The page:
Here, you can adjust the Exposure and boost the Contrast, Vibrance, and Saturation. This is where you can tone-map your HDR images by recovering the highlights with the Highlights and the Whites sliders. You can also lift the shadows by adjusting the Shadows and the Blacks.

Aurora HDR - Basic Editing Tools

The Color Toning panel is similar to Lightroom’s Split Toning tool.

Aurora HDR - Color Toning

HDR Tools

These tools are specific to HDR processing. The HDR Structure and HDR Detail Boost tools help emphasize the structure in our photos.

The HDR Denoise tool is designed to compensate for the digital noise introduced by boosting the structure and details.

Aurora HDR - HDR Stracture Panel
Aurora HDR - HDR Noise Panel

Tools Unique to Aurora HDR

These tools are unique to Aurora HDR and are evidence of the insight from a professional travel and landscape photographer like Trey Ratcliff.

Top & Bottom Tuning

When editing landscapes, you always deal with differences between the brightness of the sky area and the darkness from the shadows in the foreground area.

In Lightroom, I achieve a balance by using multiple Graduated Filters. In Aurora, there is a dedicated tool for this purpose. I find it very useful and I use it for every landscape photo that I edit.

Aurora HDR - Top & Bottom Tuning

Image Radiance and Glow Filters

Image Radiance and Glow Filters help us to achieve soft glow, dream-like effects much like those that make Trey Ratcliff’s HDR photos so distinctive and unique.

Aurora HDR - Image Radiance and Glow Filters

Polarizing Filter

There is even a dedicated Polarizing Filter panel where you can simulate the polarizing effect by targeting the blue hues in the image.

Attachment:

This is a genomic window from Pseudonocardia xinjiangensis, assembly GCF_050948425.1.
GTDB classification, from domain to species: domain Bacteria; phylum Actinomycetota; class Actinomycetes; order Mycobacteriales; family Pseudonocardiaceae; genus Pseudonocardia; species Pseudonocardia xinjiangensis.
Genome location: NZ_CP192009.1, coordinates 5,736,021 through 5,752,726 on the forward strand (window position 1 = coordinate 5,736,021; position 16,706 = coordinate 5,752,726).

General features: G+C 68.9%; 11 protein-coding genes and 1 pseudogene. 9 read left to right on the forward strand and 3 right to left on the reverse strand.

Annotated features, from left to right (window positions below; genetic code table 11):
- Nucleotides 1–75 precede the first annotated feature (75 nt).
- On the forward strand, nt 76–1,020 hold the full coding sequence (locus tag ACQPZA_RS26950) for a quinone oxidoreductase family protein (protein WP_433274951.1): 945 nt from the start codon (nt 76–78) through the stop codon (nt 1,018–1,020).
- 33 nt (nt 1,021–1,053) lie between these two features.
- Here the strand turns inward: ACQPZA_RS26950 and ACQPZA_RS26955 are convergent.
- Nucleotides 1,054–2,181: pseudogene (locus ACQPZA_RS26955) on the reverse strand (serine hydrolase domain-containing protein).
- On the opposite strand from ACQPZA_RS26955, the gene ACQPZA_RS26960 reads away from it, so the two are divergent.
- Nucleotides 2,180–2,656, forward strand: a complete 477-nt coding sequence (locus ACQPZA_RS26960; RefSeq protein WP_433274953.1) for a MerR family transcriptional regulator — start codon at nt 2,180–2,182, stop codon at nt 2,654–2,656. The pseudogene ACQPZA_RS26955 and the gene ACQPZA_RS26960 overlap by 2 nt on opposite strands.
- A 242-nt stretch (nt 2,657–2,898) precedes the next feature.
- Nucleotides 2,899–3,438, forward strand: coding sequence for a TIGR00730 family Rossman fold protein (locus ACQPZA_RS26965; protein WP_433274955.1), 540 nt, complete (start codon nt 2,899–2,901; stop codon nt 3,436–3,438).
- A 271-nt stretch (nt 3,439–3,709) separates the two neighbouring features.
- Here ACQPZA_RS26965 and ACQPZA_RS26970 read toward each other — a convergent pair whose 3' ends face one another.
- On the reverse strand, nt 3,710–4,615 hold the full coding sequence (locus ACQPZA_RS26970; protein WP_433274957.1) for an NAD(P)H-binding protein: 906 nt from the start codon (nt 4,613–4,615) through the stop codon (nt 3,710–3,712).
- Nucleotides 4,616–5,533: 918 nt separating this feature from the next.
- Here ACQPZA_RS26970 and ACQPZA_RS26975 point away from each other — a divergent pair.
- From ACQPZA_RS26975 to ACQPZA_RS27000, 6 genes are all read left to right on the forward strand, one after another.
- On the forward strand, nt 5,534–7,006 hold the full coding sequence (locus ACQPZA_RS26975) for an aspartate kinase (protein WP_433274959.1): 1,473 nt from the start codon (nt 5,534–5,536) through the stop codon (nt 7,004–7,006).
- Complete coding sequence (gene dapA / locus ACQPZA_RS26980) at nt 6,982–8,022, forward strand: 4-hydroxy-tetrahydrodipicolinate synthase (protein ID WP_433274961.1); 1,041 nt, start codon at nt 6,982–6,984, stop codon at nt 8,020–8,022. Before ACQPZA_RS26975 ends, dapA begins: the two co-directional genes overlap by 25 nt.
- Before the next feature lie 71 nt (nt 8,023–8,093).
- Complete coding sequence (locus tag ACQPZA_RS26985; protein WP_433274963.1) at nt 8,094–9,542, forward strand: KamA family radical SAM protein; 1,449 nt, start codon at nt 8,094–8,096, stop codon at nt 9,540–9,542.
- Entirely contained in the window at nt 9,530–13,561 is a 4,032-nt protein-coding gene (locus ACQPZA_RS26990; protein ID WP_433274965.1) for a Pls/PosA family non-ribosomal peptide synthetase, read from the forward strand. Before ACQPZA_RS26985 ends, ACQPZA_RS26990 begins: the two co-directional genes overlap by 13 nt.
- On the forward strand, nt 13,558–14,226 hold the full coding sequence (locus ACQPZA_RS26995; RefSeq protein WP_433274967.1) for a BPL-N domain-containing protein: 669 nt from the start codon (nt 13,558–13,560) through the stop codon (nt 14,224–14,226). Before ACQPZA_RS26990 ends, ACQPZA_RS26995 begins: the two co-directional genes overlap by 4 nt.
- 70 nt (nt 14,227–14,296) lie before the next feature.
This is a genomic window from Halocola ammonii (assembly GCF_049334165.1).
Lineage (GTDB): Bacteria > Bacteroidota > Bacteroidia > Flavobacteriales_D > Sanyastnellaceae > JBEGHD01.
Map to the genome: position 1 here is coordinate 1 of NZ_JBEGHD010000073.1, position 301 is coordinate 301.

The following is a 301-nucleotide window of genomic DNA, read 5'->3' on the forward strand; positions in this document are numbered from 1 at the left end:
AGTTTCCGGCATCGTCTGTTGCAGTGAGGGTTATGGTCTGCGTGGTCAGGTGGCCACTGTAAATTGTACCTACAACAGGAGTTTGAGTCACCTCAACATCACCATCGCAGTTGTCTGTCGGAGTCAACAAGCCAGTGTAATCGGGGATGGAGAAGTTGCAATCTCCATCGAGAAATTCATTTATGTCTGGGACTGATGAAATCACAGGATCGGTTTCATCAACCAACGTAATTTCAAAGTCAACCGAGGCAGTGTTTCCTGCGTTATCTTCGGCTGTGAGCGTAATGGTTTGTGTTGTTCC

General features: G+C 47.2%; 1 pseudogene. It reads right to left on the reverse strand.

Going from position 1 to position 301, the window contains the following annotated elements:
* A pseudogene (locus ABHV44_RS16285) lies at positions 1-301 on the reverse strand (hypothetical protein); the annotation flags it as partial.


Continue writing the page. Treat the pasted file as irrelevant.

Aurora HDR - Polarizing Filter

Advanced (Photoshop-like) Tools

This is where Aurora HDR shines and sets itself apart from other dedicated HDR programs.

Let me explain.

The main challenge in HDR editing is to achieve the desired effects in different parts of the image.

For example, let’s say that you edit an image with a rock formation in the foreground, the water surface of a river in the mid-ground, and a mountain range with open sky in the background. The goal here is to keep the sky and water as smooth as possible, and the mountains and rocks sharp and vivid with enhanced texture. This is pretty much an impossible task to achieve in a single editing pass.

What we normally do is create two, three or even four editing versions, export them from the HDR editor, combine them as layers in Photoshop and then blend them together using transparency masks.

This is a tedious multi-step process.

Layers

Now, with the introduction of layers with masks in Aurora HDR, you can perform all the tasks in a single document.

All you do is create different editing versions on separate layers and then use the brush masking tools to combine them.

Aurora HDR - Layers

You can also import the second image as a separate layer, which is very helpful for sky replacement.

Dodge & Burn

The Dodge and Burn tools in Photoshop are probably the most useful tools for photo editing. But, somehow, they were never imported into Lightroom. Of course, you can achieve the same effect in Lightroom by using the Adjustment Brush tool, but I Like having the Dodge and Burn Filter as a dedicated panel.

Aurora HDR - Dodge & Burn

Rounding Up

When you start using Aurora HDR, you realize that it is not an HDR editor at all. Instead, it is a damn good general photo editing program with HDR processing capabilities.

If I had to define what Aurora HDR really is, I would say that it is a hybrid between Lightroom, Photoshop and Nik Plugins. It is positioned to compete against Lightroom and Photoshop by leveraging Trey Ratcliff’s name and his reputation as a pioneer in the HDR field.

There are different ways to incorporate Aurora HDR into your photo editing workflow. It can be used as a dedicated application, as a Lightroom plugin, or as a Photoshop plugin.

In my case, I use it as a Lightroom plugin. I select the bracketed photos in Lightroom, export them to Aurora HDR and, once I am done editing, Aurora creates a new HDR image in a TIFF format and saves it next to the original bracketed photos in my Lightroom catalog.

I recommend downloading a free trial version of Aurora HDR and decide for yourself if it is right tool for your photography and if you like it or not.

Aurora HDR Discount Code

If you are ready to buy Aurora HDR, use a discount code PHOTOTRACES to get 10% off.